Continuous mercury monitoring offers major advantages over periodic sampling 

The latest WI BATC document highlights the importance of continuous mercury monitoring

For many of us, it felt like time got all mixed up during the pandemic. “How can it be 2023 already? It was just 2019!” We understand how you feel, so consider this a reminder to review the mercury monitoring solution for your WtE plant. You probably remember, but the latest changes to the WI BATC document came in December 2019. This document describes the abatement techniques and associated emission levels (BAT-AELs) for waste-to-energy plants.

The most notable change is the requirement to monitor mercury emissions. The new WI BATC document sets levels as 5-20 µg/Nm3 (daily average) or 1-10 µg/Nm3 (long-term sampling). The new monitoring regulations require continuous mercury monitoring, with a few exceptions.

Importantly for you, it set a four-year transition period, after which all facilities in its scope need to be in compliance. If you’re doing the math at home, four years from 2019 is 2023.

That’s this year. Yes, really.

If you’ve been doing periodic measurements up to this point, you need to look into switching to continuous measurement, because there’s a good chance that the old method of periodic measurements won’t cut it anymore. Long-term sampling or periodic measurements can only be accepted as an exception if „low and stable“ mercury content can be proven by the operator.

The difficult question of “low and stable”

Many countries in the EU, such as Finland, are adopting the view that heterogeneous waste streams (like municipal waste) inherently vary in their mercury content and cannot be considered stable. This means that most WtE facilities using these types of waste streams need to implement continuous mercury monitoring.

The UK has adopted a different approach. It has been determined that six consecutive periodic mercury measurement results with a mercury content of less than 10 µg/Nm3 proves “low and stable emissions.” This enables the use of periodic measurements or long-term sampling instead of continuous mercury monitoring in these cases. If the limit is then exceeded later, the facility must identify the reasons and improve the process within a fixed time frame. If the facility fails to return below emission limits (demonstrated by additional periodic measurements), continuous mercury monitoring needs to be implemented.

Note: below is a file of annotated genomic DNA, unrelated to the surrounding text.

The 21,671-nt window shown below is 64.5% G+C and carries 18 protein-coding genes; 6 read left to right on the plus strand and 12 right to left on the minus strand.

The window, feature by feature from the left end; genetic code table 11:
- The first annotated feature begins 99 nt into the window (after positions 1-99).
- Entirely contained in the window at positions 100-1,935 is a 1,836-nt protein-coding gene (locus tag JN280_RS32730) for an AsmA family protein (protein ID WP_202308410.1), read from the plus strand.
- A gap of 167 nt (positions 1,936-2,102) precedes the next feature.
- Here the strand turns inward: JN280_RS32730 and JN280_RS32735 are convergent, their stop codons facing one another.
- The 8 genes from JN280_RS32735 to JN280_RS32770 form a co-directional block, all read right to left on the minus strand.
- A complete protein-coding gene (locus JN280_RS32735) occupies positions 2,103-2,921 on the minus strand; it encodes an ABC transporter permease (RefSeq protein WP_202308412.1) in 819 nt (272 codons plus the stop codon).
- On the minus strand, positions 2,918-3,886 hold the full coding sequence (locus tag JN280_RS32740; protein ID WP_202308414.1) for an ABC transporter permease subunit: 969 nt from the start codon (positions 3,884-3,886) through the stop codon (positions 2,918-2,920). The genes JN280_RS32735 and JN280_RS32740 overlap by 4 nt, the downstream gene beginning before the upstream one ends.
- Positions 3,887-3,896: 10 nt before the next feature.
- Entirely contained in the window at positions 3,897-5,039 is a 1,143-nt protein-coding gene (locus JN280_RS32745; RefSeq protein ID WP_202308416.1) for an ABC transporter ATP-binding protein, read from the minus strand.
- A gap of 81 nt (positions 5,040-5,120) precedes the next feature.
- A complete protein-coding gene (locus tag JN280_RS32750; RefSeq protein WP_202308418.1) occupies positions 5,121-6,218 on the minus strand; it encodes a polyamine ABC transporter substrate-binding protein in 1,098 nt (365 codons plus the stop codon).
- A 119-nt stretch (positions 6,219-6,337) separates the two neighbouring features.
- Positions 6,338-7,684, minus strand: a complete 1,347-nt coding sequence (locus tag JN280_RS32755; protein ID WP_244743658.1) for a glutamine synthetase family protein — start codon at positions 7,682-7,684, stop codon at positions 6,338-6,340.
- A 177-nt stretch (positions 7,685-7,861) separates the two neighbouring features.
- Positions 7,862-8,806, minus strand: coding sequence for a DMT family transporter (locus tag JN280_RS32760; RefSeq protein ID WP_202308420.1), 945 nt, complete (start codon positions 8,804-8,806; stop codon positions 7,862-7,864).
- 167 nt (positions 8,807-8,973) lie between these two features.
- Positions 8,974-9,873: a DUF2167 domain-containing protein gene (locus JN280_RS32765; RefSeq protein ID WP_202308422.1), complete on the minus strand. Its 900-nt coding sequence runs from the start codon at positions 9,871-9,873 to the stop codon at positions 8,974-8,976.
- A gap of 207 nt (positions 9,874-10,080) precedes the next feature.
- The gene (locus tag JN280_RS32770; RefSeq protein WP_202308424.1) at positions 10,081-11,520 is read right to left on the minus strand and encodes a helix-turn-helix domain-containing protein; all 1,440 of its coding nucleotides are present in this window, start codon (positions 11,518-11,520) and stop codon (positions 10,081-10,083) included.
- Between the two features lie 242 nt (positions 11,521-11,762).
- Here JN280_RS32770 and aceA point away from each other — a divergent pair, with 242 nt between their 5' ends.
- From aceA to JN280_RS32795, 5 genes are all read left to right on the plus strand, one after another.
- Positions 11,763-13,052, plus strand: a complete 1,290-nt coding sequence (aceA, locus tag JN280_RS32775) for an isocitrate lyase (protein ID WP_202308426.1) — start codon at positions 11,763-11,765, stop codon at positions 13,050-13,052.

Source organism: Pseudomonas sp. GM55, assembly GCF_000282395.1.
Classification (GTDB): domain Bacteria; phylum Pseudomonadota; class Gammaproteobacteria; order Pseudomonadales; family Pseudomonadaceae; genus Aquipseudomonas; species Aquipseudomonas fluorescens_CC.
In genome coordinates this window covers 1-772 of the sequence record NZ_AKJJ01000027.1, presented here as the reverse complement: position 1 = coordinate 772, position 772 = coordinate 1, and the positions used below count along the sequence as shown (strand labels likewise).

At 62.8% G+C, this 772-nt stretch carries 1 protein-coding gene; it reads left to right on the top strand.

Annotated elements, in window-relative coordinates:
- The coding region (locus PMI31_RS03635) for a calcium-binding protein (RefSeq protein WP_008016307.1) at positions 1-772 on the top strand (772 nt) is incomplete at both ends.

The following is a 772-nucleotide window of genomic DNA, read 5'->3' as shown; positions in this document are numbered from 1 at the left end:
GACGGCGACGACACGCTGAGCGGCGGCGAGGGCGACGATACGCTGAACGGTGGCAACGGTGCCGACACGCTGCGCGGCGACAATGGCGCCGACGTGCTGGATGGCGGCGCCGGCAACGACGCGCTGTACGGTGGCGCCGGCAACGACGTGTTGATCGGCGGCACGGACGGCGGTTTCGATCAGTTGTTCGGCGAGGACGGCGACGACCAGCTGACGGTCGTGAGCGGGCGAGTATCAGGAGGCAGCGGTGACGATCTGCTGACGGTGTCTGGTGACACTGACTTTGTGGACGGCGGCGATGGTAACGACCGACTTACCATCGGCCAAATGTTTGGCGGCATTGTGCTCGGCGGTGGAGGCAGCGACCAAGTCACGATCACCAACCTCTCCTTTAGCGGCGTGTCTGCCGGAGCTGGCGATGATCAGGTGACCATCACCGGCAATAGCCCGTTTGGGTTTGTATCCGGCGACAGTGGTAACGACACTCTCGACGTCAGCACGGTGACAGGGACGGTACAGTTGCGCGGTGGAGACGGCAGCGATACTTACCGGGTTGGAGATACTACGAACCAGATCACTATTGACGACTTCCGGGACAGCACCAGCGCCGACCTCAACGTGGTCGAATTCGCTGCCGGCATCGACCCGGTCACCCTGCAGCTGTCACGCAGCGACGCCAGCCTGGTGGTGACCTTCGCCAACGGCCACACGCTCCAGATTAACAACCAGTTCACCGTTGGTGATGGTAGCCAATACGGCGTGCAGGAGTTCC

It might be tempting to try and conform to the requirements using periodic measurements, but test results indicate that that might be challenging. Heterogeneous waste streams are prone to having varying mercury content which will then often directly translate into large variation in the flue gas mercury content.

The below data is taken from a typical WtE facility burning heterogeneous waste streams, measured with a continuous mercury monitoring system for one week. The data shows a high degree of variation in the cleaned flue gas mercury content both between different days as well as within a single day of operation.

For instance, if the periodic measurement is done on day six in the morning or during the day, the measurement is likely to pass. However, if the same measurement is done in the evening it would likely fail. Any measurements done on day three are also likely to exceed the ELV and cause issues. Looking at each day, there are times where the test would pass and times where it would fail. You’re already taking chances with one measurement, and you have to pass six in a row.

Why give yourself another headache over your plant’s mercury emissions? Simplify your life and implement continuous monitoring. By measuring the mercury content continuously, it’s also possible to identify the situations in which the content rises and therefore do continuous improvement to reduce the emissions. This will have a positive impact on the emissions as well as public’s perception on the WtE operations. It can only help your plant improve when mercury is monitored 8600 hours per year instead of 16 hours per year as with periodic measurements.

Gasmet can help implement a mercury monitoring solution that fits your needs

With over 20 years of experience in mercury monitoring, We at Gasmet have a system that will fit your needs. The benchmarks in continuous mercury monitoring are our CMM and CMM AutoQAL systems. They have the lowest certified measuring range (0-5 µg/m3, certified by TÜV and MCERTS) for compatibility with current regulations. This is lower than the lowest concentration of the new WI BREF requirements, ensuring a future-proof solution. You can sleep well at night knowing that our system is always monitoring your plant’s mercury emissions.


Mercury Emission Monitoring – CMM & CMM AutoQAL

Continuous Mercury Monitoring systems CMM AutoQAL and CMM are the perfect solutions for monitoring mercury continuously from hot, wet and corrosive gas streams.

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